Sonic the Hedgehog 4: Episode II
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It was a badge. A mark of allegiance. If there’s a timeline of modern gaming history, it’s split between B and A16 (before & after 16-bit). Flying the flag of Nintendo’s Super Famicom ensured childhood memories of Super Mario World, Super Metroid and Chrono Trigger. Throwing your lot in with Sega meant one thing: Sonic the Hedgehog.
During the Mega Drive’s heyday in the early-90s, the release of a new Sonic game commanded the same level of excitement as a new Grand Theft Auto or Call of Duty. Sonic was viewed by his fans as a counter-point to everything Mario came to represent, and the release of each new title was a cultural event. Times have changed.
For years, some purists have argued that Sonic games haven’t been good since his foray into the third dimension. They argue that the franchise went off the rails the moment the Blue Blur was seen speeding towards us, away from a killer whale, and longed for a return to the style of the older games. Sega responded in 2010 with Sonic the Hedgehog 4: Episode I.
Unfortunately, Episode I was plagued by too many inexcusable mistakes. It’s art style made everything look like plasticine. The music was repetitive and uninspired. The game was too short. The physics made controlling Sonic an exercise in hair-tearing tedium. It all added up to a disappointing product which dampened enthusiasm for future episodes. Now, after two years, Sega has released the second and final episode in their experiment.
Right from the start, it’s clear that Sega has been listening. Gone is the glossy finish which turned Episode I into an extended trailer for a Wallace & Gromit movie. Instead, the game takes cues from last year’s Sonic Generations and features bright bursts of colour, detailed textures and a nice sense of scale and depth. Sonic’ and Tails’ character models are based off their modern incarnations and features longer limbs and trimmer midsections. The animation is smooth and works nicely with the overall art direction to create a visually interesting game. There are even moments which feature truly sublime lighting effects.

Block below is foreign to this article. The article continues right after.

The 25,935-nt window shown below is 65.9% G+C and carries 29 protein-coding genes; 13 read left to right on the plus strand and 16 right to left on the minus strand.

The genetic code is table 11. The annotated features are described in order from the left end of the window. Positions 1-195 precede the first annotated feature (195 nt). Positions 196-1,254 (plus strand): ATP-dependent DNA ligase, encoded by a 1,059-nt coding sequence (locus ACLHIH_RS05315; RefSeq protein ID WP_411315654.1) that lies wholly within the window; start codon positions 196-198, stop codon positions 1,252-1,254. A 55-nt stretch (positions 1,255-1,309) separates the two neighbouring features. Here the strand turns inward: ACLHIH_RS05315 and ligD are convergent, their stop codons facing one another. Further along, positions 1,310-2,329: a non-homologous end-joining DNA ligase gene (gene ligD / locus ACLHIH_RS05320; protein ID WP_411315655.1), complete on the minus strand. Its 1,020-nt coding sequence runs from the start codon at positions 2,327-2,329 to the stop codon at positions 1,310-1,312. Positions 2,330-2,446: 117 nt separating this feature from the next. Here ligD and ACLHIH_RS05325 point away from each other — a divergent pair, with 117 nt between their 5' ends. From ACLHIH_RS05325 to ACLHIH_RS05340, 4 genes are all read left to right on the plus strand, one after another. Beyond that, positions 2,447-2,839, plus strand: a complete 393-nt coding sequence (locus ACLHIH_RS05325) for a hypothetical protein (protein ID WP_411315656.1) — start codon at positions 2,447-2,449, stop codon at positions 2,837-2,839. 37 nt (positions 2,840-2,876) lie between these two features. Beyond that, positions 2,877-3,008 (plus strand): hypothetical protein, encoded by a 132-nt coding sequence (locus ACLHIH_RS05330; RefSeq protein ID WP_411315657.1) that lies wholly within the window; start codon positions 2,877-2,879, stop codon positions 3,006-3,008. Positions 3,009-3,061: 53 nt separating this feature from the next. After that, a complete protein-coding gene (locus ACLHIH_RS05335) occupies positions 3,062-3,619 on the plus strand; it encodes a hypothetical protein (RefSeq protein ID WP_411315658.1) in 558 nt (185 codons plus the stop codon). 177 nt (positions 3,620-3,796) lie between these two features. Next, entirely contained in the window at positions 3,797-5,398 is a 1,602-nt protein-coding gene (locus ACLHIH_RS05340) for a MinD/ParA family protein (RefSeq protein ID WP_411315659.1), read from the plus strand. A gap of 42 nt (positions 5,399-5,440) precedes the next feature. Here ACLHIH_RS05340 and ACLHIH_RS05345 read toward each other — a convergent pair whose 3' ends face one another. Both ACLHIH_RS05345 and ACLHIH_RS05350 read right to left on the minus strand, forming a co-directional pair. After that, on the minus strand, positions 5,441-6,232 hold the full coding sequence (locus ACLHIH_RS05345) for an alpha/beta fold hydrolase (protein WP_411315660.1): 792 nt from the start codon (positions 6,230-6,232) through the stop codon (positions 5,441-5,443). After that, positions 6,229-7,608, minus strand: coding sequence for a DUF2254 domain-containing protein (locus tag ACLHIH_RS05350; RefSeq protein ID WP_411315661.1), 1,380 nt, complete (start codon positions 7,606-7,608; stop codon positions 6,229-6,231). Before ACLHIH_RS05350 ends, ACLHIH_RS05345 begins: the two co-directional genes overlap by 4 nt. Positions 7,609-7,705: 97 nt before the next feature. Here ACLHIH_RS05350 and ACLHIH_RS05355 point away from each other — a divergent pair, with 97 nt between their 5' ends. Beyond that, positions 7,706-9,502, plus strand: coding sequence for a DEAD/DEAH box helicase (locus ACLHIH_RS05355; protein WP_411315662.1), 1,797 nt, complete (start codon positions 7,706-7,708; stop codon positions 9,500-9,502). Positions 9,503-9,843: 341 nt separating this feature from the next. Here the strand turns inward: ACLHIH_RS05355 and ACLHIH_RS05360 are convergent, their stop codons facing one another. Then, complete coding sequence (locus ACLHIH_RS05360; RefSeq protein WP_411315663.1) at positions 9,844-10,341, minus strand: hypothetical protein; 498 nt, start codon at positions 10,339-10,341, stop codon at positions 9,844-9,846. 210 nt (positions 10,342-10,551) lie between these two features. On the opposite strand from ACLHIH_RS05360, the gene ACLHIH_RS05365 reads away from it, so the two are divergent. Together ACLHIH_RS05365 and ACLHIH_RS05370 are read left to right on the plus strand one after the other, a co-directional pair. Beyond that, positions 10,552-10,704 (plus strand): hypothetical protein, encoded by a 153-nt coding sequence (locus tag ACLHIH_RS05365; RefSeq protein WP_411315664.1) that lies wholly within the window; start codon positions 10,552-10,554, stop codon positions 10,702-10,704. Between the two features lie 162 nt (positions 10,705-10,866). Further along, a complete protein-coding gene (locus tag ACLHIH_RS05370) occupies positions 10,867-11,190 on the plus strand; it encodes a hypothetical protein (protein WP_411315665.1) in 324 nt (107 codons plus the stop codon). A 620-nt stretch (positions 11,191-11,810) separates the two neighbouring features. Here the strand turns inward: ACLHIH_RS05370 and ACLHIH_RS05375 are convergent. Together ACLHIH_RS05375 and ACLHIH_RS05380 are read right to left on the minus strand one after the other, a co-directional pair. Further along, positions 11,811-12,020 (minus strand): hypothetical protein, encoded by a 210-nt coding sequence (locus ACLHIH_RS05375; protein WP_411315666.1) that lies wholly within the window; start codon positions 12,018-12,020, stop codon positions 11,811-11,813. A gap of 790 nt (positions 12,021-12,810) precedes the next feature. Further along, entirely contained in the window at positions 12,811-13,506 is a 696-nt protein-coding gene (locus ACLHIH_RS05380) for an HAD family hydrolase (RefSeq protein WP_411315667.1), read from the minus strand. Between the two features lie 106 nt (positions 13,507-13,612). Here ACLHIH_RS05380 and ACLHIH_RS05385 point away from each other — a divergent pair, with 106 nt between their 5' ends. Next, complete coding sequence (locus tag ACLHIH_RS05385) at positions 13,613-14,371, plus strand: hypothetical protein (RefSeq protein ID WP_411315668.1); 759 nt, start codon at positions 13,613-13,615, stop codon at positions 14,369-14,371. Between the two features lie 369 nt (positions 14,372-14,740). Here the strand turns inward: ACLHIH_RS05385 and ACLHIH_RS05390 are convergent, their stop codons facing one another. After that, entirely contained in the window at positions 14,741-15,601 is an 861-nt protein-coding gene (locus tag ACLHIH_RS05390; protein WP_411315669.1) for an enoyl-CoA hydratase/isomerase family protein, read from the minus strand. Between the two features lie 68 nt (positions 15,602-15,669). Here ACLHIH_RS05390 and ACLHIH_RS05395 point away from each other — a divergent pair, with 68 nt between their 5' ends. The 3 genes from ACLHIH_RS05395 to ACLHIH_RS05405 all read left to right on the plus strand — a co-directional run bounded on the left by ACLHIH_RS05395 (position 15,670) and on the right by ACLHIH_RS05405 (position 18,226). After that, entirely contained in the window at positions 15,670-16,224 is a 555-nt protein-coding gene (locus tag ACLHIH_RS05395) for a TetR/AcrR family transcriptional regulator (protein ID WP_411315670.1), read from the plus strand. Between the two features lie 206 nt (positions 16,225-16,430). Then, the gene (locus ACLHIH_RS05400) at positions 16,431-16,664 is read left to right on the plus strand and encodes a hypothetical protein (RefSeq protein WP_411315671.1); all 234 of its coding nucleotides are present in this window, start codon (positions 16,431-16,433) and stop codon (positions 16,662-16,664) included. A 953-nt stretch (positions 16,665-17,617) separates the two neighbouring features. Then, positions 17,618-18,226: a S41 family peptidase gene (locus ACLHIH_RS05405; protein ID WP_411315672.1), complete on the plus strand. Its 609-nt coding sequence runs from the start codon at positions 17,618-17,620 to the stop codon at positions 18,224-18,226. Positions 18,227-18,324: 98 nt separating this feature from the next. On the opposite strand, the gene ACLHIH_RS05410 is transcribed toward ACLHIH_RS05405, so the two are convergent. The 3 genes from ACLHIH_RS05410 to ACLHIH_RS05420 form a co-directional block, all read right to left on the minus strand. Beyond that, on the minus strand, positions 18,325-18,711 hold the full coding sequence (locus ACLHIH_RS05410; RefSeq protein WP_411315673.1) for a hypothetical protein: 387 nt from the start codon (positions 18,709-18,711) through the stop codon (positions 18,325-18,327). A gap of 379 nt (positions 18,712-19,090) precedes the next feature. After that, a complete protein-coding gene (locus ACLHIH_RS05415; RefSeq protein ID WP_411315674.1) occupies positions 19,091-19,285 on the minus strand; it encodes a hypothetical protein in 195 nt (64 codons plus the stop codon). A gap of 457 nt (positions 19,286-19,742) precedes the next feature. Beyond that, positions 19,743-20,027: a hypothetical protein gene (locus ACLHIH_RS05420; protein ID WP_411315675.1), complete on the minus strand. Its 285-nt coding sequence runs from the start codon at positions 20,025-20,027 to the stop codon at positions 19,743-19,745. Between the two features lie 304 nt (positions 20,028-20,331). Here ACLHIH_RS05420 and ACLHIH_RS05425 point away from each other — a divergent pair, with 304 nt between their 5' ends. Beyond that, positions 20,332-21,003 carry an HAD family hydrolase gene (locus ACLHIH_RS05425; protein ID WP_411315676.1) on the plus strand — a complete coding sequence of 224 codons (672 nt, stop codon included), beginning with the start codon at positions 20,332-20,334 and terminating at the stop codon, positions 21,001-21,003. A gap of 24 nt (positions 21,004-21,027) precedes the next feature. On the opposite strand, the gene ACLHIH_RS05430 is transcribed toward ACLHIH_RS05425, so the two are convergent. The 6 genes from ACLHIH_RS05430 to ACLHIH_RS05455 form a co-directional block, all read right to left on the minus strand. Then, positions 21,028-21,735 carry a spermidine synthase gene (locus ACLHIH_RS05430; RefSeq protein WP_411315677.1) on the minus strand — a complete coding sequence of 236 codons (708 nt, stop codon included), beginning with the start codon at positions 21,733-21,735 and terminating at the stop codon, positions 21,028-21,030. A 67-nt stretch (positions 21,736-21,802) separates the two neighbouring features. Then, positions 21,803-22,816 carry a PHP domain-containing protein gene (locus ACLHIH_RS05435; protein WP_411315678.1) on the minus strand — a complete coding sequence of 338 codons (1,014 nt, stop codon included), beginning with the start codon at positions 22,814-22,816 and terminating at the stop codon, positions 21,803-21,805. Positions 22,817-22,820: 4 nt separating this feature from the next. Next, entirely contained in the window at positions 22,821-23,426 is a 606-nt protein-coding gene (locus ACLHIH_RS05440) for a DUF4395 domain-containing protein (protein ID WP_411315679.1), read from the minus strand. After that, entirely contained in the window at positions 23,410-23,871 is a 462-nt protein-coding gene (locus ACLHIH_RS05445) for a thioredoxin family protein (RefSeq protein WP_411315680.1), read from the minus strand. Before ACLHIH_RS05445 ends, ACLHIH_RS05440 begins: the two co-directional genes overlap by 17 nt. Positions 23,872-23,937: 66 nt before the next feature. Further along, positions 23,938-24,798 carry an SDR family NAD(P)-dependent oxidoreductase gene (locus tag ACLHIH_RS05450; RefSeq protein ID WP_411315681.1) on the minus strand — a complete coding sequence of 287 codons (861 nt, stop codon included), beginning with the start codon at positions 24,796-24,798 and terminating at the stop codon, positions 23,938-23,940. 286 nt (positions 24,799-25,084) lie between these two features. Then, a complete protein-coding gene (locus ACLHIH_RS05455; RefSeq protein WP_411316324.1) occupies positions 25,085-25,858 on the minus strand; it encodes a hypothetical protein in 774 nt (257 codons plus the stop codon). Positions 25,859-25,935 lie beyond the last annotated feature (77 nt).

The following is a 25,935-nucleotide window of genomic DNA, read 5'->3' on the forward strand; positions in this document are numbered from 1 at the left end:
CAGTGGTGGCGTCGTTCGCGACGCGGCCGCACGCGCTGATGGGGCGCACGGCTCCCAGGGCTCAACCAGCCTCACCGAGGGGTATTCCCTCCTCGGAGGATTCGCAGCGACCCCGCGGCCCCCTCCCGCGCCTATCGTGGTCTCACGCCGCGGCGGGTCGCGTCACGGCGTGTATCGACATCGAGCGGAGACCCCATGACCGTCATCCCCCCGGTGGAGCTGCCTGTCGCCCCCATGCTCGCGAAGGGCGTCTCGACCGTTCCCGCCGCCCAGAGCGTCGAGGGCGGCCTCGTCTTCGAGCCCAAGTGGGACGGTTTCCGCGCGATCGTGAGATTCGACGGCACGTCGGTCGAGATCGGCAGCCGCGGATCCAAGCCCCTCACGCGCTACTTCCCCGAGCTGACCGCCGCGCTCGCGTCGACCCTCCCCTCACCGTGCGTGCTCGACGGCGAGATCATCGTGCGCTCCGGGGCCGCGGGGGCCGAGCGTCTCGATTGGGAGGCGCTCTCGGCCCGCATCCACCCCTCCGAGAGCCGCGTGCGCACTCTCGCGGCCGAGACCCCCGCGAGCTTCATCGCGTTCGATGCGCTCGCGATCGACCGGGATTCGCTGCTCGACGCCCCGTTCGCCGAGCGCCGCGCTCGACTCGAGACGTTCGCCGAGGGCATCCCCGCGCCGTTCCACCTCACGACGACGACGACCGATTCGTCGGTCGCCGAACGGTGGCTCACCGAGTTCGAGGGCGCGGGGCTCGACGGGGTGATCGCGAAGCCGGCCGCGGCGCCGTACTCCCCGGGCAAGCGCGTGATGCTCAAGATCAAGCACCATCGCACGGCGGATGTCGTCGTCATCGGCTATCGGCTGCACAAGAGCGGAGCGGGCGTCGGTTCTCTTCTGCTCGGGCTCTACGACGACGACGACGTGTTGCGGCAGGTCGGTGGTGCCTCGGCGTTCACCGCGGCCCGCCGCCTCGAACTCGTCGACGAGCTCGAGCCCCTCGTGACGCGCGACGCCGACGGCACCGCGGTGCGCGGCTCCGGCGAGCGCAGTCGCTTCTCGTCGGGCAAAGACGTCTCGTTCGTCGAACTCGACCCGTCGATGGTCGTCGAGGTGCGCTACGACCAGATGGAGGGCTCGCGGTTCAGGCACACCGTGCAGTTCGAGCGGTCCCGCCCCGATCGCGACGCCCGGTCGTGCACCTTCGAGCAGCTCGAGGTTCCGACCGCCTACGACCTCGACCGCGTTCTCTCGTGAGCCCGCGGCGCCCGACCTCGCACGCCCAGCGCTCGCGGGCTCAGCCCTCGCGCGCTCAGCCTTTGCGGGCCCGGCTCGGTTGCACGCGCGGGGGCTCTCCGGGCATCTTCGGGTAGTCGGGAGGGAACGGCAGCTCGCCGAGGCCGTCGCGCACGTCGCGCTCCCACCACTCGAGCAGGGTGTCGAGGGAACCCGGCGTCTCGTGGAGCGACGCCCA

The physics have been overhauled and control much as they do in the first three Sonic titles. Sonic starts and stops as we all expect him to, and he no longer freezes in place midway through loop-the-loops. In short, the issues have been fixed. Sadly, the music remains a jumbled mess of pop tracks which only serve to grate on your nerves. Unless, you’re hard-wired to experience extreme pleasure at the sound of chiming rings, I’d suggest muting the entire game.
Generally, level design has been vastly improved from the last game. Episode II wisely skips the rolling green countryside and jumps right into an old world castle ruin. There’s a true sense of depth and height throughout each of the levels and the game even offers sufficient warning when Sonic leaps over bottomless chasms. About the only complaint is the presence of an annoying water stage.
The big gameplay additions come by way of the re-introduction of Sonic’s sidekick, Miles ‘Tails’ Prower. Sonic and Tails retain their classic helicopter move which allows for some last minute saves when you mistime a jump. The second is an underwater combo, which is basically the same thing as the helicopter combo except underwater.
Finally, there’s the new rolling combo. Sonic and Tails can combine into a huge ball which allows them to bash through obstacles throughout the game. Think of it as Episode II’s take on the Mega Mario seen in New Super Mario Bros. on DS. But, for all the improvements and supposed additions, the entire game feels conservative and uninspired.
The first thing which springs to mind when one plays Episode II is how much they’ve tried to recapture the magic from the old Sonic titles. It’s a solid game and offers decent value as a downloadable title, but it never attempts to push the boundaries in any memorable way. As Nintendo has shown through constantly reinventing the Mario formula, the worst mistake a series can make is in trying to keep things too safe. For as much as people lapped up New Super Mario Bros. Wii, it was the vastly more imaginative Super Mario Galaxy games which exhibited just how much life is left in the plumber. Episode II has no identity and seems satisfied with emulating its predecessors. It’s a game which hopes to appeal to the gamers who loved the older titles by replicating the same beats, inadvertently rendering itself completely unnecessary in the process.